New set of 10 samples were used, samples No. 1-5 were investigated after sharp pin exposure and changing force, the other samples 6-10 with blunt tool pin shape and higher force ratio.
- Low radius sharp pin tool causes a surface damage with microcracks even at lower applied force unlike the blunt tool that even with quite high force 900N did not induced visible surface cracks.
- THD increased during the force being applied in the case of sharp pin tool and returned to original numbers after the force was released – this is in line with Teverovsky results using Vickers hardness measurement tool that referred increase in DF when force is applied and its return afterwards. THD did not increased during the high force applied in the case of blunt pin tool. (that also visually did not damage the MLCC body surface).
Non-destructive methods with proof of MLCC crack identification were reviewed with aspects to be suitable for higher sample quantity to pick parts with crack for environmental test.
SAM Scanning Acoustic Microscopy
Scanning Acoustic Microscopy (SAM) has proved to be the most effective tool for the non-destructive detection of very thin (even below 200 nm of thickness) internal anomalies (delamination, voids, cracks, and foreign material) within ceramic capacitors.
Its disadvantage in our test is its limitation for volume testing and associated cost for hundreds of parts.
3D inline X Ray or X-Ray tomography
3D Xray and X-Ray tomography has also a suitable range of resolution to reveal very thin cracks inside of MLCC capacitor body. Nevertheless, the three-dimensional X-ray is time-consuming for a large number of samples and even more expensive than SAM.
2D X Ray
2D X-ray may be suitable for screening of higher volume of samples at affordable cost, thus it was selected to as the non-destructive method to investigate. Downside of the 2D Xray is its limitation to see fine cracks against the projection of the MLCC body.
The 2D Xray images unfortunately could not reveal internal structure of 1812 MLCC capacitors and it may not be suitable for cracks identification.
Cross-sectioning DPA was performed on parts in addition to check effectiveness of the crack-induced methods.
Cracks Induced by Thermo-Mechanical Stress
Ten parts subjected to thermo-mechanical stress test in chapter 3.1. were sectioned and inspected under optical microscope – low and high magnification (x500). See example images of sample No.01 in Figures 7 and 8.
Thermal stress induced cross sectioning observation
- No cracks neither delamination were detected under the optical microscope examination of all ten samples.
- The MLCC test parts showed very high robustness to thermal shock stress – with delta temperature that reach even 440°C. This method may not be suitable to generate cracks in mass scale. ¨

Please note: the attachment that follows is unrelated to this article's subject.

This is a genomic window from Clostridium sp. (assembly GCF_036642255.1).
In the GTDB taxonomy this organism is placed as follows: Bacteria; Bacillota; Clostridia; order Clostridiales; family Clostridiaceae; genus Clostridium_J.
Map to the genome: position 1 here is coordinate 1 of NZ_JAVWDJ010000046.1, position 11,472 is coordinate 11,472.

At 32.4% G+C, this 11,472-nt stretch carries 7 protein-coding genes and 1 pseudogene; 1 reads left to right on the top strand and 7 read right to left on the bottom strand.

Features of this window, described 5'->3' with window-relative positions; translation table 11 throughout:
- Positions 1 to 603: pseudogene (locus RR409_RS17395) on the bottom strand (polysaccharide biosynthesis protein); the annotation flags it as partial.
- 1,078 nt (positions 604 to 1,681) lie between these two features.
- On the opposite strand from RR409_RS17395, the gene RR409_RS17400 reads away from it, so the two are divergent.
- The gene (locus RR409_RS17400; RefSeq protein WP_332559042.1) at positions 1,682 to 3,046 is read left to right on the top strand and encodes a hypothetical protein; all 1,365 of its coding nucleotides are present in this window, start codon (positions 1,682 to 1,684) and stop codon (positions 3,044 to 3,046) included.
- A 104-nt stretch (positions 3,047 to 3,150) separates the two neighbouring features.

Cracks Induced by Mechanical Pin Stress
Another ten MLCC capacitors of the same PN were subjected to mechanical pin stress exposure and cross-section DPA to study its internal structure.
The repeated test confirmed previous findings that sharp pin force is causing a surface damage with visible microcracks on the MLCC capacitor surface body and third harmonic increases during the force applies. There was no visible surface cracking, neither third harmonic voltage increase during the stress applied in the case of blunt pin type was used.
All parts from Figure 9 were cross sectioned to see impact of the mechanical pin stress to its internal layers and inner construction. Visual inspection of cross-sectioned parts under optical microscope confirmed delamination and cracks of dielectric layers in almost all cases. (note: the capacitors were electrically measured and confirmed within its specification).
Figure 10. and 11. illustrate view of the typical representative sample No.14 cross section images from low to higher magnification.
Mechanical stress induced cross sectioning observation.
- The cross-sectioning structure analysis confirms presence of major delamination and cracks inside of the MLCC capacitors subjected to mechanical pin force.
- The delamination present alongside the capacitor body in multiple layers with different length from tenth of millimeters to millimeter range (in some cases up to half size of the MLCC active capacitor zone.
- There is no major difference in inner delamination/crack visual or occurrence frequency between sharp or blunt pin types. The major difference is only level of its surface damage.
- The observed cracks can clearly cross whole dielectric layer thickness – from one to the other electrode as shown in Fig.16.
DRY HEAT & THERMAL VACUUM LOAD TEST
Experimental testing was performed on the 1812 case size X7R MLCC relatively high CV, medium voltage parts 22uF 25V parts from leading manufacturer. The parts are readily on stock for purchase from a standard authorized distributor.
The test flow diagram used 350 parts of the MLCC 1812 samples split into five groups – see Figure 11.
Test Groups Definition
Group 1 target acceleration by thermal shock to initiate CTE overstress by high delta thermal shock over 440°C by three cycles of dips into hot +245°C solder followed by immersion into a liquid nitrogen at -195°C.
Groups 2-4 simulate mechanical overstress such as flex and PCB vibration by mechanical pin force exposure to the MLCC body center. Two pin types are used – low radius, sharp pin that intentionally create microcracks on the surface body, and high radius, blunt pin type that is applying extra force but no surface cracks are allowed.
Group 2 – low radius sharp pin stress with 300±10 N force, surface microcracks are allowed.
Group 3 – low radius sharp pin stress with 500±10 N force, surface microcracks are allowed.
Group 4 – high radius blunt pin stress with 900±10 N force, parts with surface microcracks during optical microscope check to be replaced with new sample.
Group 5 is a control group without any stress applied.
All parts were visually checked under an optical microscope for presence of micro-cracks and measured electrically before and after the mechanical stress to make sure they are electrically compliant to their specified limit. Measurement of third harmonic distortion THD, in addition was proposed as the most sensitive method to identify any non-linearity defects. Parts that electrically fails specification limits were replaced with new ones so test boards for the tests can be fully occupied.
Dry Heat & Thermal Vacuum Tests
Purpose of the selected tests was to simulate space environmental load to MLCC capacitors with cross electrode cracks by exposure to dry heat and thermal vacuum conditions. All test parts were board mounted prior the tests with visual and electrical parameters check before and after the board mounting.